Interestingly, Cubling started speaking fluent German as soon as we arrived in Germany. Just not to me. It was hilarious, after 4 years of hard work, she was giving me the cold shoulder linguistically. She spoke German to Opa, his partner, all my friends and all German children and blissfully lapsed back into English when she met E., another bilingual child who lives near London (and who incidentally understands German perfectly but doesn't speak it). Need I say that they bonded instantly although they'd not met before?

Upon our return, Cubling told me that I now need to speak English because all around us people speak English too. How observant. How true. How impossible to argue with.

Yet we've made a breakthrough. Cubling now realises that German is useful and that there are people who do not speak English too (like mummy). That there are children who speak German (I still remember the lightbulb moment when she watched a German TV programme and she saw children speaking German - before, all our TV time had been German animation).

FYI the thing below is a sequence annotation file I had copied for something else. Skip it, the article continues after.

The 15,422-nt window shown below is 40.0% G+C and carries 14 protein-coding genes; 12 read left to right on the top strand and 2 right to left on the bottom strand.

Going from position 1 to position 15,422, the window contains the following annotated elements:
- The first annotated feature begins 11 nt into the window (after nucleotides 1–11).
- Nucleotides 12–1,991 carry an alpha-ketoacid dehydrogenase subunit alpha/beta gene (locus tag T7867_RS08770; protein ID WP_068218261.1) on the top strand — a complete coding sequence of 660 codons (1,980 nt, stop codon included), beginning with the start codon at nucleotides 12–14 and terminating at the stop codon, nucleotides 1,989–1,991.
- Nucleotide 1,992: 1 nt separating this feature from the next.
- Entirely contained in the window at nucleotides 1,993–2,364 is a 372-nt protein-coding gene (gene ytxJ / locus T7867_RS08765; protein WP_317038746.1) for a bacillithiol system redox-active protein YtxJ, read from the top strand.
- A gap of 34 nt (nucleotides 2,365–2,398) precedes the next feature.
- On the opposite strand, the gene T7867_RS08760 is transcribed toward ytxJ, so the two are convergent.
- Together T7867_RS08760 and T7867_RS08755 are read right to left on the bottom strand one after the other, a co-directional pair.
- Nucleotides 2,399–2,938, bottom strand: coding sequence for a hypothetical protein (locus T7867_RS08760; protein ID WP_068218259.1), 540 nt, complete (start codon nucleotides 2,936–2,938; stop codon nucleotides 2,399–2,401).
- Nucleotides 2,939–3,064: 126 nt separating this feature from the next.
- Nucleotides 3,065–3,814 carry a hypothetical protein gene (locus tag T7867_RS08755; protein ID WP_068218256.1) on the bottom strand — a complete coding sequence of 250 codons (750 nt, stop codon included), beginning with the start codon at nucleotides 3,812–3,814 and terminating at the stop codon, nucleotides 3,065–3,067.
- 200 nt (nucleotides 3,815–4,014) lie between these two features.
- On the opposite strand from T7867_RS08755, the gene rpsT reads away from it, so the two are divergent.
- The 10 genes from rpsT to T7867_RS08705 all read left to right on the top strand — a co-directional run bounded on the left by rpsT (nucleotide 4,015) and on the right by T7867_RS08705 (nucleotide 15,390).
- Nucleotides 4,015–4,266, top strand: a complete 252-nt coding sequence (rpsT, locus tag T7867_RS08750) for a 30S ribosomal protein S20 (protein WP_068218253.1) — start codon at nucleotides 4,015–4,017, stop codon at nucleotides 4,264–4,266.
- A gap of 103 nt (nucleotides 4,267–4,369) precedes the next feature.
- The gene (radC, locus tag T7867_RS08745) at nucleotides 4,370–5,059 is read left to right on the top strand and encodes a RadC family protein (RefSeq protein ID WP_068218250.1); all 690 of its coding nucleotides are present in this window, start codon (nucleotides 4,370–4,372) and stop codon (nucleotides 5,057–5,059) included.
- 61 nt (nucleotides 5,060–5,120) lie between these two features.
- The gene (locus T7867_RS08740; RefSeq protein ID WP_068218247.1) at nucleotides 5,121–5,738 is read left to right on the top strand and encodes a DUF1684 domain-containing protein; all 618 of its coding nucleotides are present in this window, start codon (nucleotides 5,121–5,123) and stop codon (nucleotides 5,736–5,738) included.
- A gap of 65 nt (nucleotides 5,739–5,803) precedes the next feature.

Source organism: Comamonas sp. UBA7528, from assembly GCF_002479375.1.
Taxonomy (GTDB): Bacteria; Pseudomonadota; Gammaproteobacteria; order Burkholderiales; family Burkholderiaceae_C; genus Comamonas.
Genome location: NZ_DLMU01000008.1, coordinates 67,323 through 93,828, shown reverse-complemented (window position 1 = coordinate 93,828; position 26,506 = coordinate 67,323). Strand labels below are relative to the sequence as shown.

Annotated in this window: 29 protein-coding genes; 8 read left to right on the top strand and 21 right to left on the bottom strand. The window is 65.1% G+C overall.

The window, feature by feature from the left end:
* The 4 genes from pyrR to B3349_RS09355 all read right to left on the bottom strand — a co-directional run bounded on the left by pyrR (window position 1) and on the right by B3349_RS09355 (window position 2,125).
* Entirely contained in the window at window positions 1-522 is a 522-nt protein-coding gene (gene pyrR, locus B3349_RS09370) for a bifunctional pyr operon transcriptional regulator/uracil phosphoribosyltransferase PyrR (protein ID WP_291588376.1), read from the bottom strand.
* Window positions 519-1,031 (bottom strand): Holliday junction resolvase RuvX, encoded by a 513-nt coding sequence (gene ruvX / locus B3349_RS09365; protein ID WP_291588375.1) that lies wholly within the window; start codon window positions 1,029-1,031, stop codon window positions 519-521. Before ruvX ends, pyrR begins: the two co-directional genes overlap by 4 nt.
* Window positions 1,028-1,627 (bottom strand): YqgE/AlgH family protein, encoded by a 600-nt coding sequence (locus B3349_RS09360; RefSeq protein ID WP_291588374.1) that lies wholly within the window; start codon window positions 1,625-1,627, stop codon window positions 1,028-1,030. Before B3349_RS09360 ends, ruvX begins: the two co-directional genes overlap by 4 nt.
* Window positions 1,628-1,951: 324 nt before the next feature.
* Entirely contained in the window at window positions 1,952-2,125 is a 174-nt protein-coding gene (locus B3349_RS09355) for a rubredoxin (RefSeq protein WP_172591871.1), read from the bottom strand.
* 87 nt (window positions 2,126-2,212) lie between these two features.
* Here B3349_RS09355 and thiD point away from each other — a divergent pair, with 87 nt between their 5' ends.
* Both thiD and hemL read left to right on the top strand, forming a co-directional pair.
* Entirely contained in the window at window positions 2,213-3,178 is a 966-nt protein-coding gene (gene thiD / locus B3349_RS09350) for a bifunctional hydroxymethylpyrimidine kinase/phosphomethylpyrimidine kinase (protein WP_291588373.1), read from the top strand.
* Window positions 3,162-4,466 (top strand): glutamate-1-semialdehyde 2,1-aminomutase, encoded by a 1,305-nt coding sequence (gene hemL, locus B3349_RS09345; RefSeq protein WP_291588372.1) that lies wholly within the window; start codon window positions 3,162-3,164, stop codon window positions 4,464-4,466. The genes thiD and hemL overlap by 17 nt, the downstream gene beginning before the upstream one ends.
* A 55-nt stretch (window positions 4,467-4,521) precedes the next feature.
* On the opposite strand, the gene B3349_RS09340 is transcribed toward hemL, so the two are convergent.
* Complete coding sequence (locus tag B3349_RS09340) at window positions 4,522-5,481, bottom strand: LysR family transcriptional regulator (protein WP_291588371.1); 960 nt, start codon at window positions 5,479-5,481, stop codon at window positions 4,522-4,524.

And, amazingly, she now speaks much more German to me than before. She no longer rejects it and is much more compliant repeating sentences in German when she gets carried away speaking English. I've even heard her role playing with dolls in German.

Creating real motivation and needs to speak the minority language is crucial, and I think this is particularly the case if you live in an English speaking country because children will pick up that English is such an important and useful language. It is always hard supporting the minority language, but it's even harder in an English speaking country.

German, in Cubling's mind, is still "the other" language, which becomes apparent when she refers to children who are bilingual as "German" even if they are French, Lithuanian, or Urdu speakers. Yet she also shows a definite interest in other languages, asking me if I speak them and wanting to learn a few phrases. This in itself is to be celebrated, this early curiosity and interest in languages if nothing else.

There is something else though: The two weeks in Germany have renewed my motivation to continue with our bilingual home. Nothing compares to all of a sudden hear your child speak the minority language almost perfectly. I'm one proud mama.